Using PHP Headers When Serving JSON Data
In this post, explore good practice to use headers to ensure your application’s output is handled correctly.
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Web browsers and other similar applications rely on headers to understand the content being served to them by a web server. While modern browsers will try to “guess” what format content is in and intelligently format it, it’s still good practice to use headers to ensure your application’s output is handled correctly. When sending a JSON Payload, the header is set using the following PHP code:
It’s important to be aware of a few things when setting headers, however.
First, to avoid the error “Headers already sent”, the headers must be the first thing sent by the web server. It’s a good idea to put any code relating to setting headers at the top of your PHP file to avoid issues caused by your script generating other output before the headers are set.
In addition, consider how you want the browser/client to handle the data. In this sample, we don’t just inform the browser that the data is in JSON format — we also set some instructions to do with caching and expiry.
header('Cache-Control: no-cache, must-revalidate');
This line tells the browser not to cache the data and that it should send a revalidation request each time it wants to load the data to ensure the information it has is still fresh. These instructions are useful for data that is time-sensitive or that changes regularly.
The expires header is used to help the browser know when it needs to re-request data.
header('Expires: Mon, 26 Jul 1997 05:00:00 GMT');
In this example, the expiry date is set to one a long time in the past, telling the server that it should always send a revalidation request. This date and time could be changed to anything the developer wishes. For example, a JSON file detailing class timetables could be set to expire on “Friday evening.” If a user requests the timetable on a Saturday, they’ll see the information for the following week.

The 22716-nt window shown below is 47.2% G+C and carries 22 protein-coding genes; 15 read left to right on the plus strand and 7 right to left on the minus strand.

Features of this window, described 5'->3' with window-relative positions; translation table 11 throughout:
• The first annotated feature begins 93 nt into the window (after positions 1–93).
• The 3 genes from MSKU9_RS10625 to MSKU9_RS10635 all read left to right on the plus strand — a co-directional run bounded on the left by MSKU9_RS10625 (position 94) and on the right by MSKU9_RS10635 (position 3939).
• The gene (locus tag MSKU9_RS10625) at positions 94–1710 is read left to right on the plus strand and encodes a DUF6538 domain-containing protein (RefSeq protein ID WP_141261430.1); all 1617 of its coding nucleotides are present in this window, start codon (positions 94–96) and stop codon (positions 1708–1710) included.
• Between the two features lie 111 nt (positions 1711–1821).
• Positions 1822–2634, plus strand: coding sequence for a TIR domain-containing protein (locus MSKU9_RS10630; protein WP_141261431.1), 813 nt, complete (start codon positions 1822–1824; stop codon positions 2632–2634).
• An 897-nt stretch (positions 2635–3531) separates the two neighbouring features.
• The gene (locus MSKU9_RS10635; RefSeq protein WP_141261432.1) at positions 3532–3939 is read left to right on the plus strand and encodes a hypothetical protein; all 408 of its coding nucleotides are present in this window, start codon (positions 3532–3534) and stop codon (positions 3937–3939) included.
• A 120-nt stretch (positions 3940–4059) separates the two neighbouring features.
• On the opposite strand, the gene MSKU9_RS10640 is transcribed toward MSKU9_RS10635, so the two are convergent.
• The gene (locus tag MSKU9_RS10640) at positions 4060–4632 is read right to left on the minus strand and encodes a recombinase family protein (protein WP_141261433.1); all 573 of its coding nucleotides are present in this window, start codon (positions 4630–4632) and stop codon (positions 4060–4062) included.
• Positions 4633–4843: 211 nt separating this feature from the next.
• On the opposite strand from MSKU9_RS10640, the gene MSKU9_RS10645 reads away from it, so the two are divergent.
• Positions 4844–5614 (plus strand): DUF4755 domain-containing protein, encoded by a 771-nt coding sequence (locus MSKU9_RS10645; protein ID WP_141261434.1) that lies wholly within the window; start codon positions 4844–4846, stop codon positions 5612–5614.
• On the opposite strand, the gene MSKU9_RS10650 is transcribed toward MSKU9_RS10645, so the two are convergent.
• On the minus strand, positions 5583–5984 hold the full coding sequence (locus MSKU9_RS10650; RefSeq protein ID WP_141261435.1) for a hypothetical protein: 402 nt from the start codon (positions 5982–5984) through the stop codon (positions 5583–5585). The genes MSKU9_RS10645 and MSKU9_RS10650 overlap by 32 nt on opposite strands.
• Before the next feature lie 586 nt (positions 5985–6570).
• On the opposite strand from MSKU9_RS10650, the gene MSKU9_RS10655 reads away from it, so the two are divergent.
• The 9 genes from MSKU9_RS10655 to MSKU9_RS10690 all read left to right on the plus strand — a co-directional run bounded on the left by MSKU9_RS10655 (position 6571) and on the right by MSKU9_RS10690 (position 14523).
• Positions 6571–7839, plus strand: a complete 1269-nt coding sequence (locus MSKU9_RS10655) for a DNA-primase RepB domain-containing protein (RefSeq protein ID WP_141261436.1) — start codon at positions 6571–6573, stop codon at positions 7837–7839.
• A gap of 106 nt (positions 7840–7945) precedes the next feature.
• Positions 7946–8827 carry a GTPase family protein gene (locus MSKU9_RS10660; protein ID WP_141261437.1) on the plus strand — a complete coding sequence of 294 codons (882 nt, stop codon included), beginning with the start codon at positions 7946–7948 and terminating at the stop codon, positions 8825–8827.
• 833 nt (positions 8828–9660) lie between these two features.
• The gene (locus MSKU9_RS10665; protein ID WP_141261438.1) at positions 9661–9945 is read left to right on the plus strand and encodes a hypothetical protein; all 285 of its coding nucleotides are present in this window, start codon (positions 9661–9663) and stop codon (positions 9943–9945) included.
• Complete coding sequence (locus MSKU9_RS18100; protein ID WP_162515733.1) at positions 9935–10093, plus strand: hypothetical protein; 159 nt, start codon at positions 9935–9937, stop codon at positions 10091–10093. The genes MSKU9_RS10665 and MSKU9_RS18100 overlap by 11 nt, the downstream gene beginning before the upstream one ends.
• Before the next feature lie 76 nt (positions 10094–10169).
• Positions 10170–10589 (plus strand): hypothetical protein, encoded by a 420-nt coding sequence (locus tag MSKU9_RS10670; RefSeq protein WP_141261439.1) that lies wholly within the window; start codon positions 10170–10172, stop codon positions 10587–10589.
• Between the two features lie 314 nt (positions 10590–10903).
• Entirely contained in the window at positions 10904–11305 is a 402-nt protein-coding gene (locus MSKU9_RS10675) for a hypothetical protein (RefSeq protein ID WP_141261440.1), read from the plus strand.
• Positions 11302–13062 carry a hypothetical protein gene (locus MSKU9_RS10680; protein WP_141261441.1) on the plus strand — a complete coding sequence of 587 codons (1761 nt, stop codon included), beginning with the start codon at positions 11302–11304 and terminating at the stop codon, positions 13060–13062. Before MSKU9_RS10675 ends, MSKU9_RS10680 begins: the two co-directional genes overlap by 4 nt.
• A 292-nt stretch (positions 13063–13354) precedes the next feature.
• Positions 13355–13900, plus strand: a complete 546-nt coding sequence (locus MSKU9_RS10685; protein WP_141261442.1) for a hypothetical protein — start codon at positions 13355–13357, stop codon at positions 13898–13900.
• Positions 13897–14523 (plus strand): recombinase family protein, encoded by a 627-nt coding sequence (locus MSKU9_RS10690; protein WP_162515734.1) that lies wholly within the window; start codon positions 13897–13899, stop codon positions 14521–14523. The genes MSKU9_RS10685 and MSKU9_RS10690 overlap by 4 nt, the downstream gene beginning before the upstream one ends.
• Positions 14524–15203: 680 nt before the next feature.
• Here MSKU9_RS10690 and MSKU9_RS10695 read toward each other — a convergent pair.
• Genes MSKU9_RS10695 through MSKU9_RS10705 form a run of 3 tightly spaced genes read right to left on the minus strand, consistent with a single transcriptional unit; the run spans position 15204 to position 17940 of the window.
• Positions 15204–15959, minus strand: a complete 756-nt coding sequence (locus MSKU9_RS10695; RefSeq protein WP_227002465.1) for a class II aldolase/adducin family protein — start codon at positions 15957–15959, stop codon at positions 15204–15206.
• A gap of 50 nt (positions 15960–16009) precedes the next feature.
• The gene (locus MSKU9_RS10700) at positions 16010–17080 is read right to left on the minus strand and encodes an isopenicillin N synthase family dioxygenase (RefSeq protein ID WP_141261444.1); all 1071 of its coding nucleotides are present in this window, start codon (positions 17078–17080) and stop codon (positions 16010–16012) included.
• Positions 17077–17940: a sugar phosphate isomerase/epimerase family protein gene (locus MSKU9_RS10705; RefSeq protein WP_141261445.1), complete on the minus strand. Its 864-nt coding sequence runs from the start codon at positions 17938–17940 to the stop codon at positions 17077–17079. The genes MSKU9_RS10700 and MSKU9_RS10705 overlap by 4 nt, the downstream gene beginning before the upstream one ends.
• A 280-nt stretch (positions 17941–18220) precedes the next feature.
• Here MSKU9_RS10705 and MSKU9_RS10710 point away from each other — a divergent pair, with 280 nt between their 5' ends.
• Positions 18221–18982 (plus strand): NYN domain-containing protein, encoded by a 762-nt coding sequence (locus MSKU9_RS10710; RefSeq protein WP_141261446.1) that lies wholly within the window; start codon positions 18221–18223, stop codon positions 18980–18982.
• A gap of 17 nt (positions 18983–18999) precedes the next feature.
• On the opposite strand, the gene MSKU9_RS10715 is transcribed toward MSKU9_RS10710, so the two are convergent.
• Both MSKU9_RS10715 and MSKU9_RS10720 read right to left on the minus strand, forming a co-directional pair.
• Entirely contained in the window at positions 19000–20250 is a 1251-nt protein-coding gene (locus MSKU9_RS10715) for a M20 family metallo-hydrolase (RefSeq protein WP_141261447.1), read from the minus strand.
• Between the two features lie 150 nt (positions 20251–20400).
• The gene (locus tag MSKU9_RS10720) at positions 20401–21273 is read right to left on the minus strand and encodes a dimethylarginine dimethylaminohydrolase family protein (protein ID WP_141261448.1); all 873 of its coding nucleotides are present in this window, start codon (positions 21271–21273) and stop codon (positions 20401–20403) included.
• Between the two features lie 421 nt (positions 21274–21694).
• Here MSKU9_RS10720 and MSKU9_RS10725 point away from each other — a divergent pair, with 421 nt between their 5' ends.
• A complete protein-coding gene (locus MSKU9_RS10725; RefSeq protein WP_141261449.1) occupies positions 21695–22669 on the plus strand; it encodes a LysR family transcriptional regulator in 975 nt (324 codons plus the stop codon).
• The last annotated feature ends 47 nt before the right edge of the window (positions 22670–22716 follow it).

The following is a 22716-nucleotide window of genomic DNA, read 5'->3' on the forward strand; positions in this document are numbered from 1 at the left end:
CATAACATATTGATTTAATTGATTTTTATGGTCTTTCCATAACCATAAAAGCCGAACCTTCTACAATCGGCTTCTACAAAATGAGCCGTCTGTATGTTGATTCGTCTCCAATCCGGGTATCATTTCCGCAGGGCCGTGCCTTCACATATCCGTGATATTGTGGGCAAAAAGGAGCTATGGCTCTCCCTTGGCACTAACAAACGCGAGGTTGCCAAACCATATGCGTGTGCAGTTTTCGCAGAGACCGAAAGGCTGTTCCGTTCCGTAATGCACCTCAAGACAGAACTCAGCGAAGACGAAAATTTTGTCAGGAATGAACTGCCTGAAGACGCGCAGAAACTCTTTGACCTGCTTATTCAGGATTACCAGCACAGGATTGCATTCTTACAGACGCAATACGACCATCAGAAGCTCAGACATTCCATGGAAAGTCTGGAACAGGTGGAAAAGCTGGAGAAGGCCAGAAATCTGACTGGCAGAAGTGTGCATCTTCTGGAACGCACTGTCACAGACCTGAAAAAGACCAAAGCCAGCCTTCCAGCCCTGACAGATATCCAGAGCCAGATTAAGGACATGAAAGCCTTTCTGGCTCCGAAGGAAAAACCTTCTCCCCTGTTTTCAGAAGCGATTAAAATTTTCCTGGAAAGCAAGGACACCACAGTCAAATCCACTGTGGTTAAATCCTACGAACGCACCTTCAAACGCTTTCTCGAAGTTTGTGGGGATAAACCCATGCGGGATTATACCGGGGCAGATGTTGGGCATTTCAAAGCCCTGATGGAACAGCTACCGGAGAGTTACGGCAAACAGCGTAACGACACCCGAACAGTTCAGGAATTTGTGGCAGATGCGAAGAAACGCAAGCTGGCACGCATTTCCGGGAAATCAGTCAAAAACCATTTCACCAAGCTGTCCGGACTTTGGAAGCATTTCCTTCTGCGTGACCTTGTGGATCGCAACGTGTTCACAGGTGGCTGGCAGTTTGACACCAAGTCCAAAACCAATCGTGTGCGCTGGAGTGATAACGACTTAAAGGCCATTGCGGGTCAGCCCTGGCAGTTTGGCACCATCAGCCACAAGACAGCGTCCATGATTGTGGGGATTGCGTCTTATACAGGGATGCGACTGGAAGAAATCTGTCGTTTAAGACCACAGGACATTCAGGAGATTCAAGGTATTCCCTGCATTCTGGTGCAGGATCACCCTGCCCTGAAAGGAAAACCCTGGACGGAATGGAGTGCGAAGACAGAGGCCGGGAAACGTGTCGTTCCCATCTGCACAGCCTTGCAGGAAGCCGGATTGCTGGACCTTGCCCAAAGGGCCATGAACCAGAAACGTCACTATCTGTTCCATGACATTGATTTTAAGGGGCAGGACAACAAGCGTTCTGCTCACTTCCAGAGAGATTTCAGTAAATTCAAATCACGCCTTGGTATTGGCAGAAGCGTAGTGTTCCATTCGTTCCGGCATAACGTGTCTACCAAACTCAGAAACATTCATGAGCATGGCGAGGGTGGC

Once the headers have been sent, the PHP script can send the JSON payload, confident the application will process it correctly.
Common Causes of “Headers Already Sent” Errors
The most common issue when setting headers in PHP is for the headers to be sent too late in the script. If the script sends any output — even a blank line or whitespace — before the headers are sent, this will result in an error.
It’s common to encounter this error when using a single file for HTML and PHP. Even if the headers are set at the start of the PHP code, if the file has already sent some HTML tags, this means it’s too late to set the headers.
In some cases, the source of the error is not so obvious. PHP code that uses
require to read additional files could cause an error when setting headers if the other PHP scripts create any output.
Always run any code to do with header instructions before any other code or markup to prevent this error.
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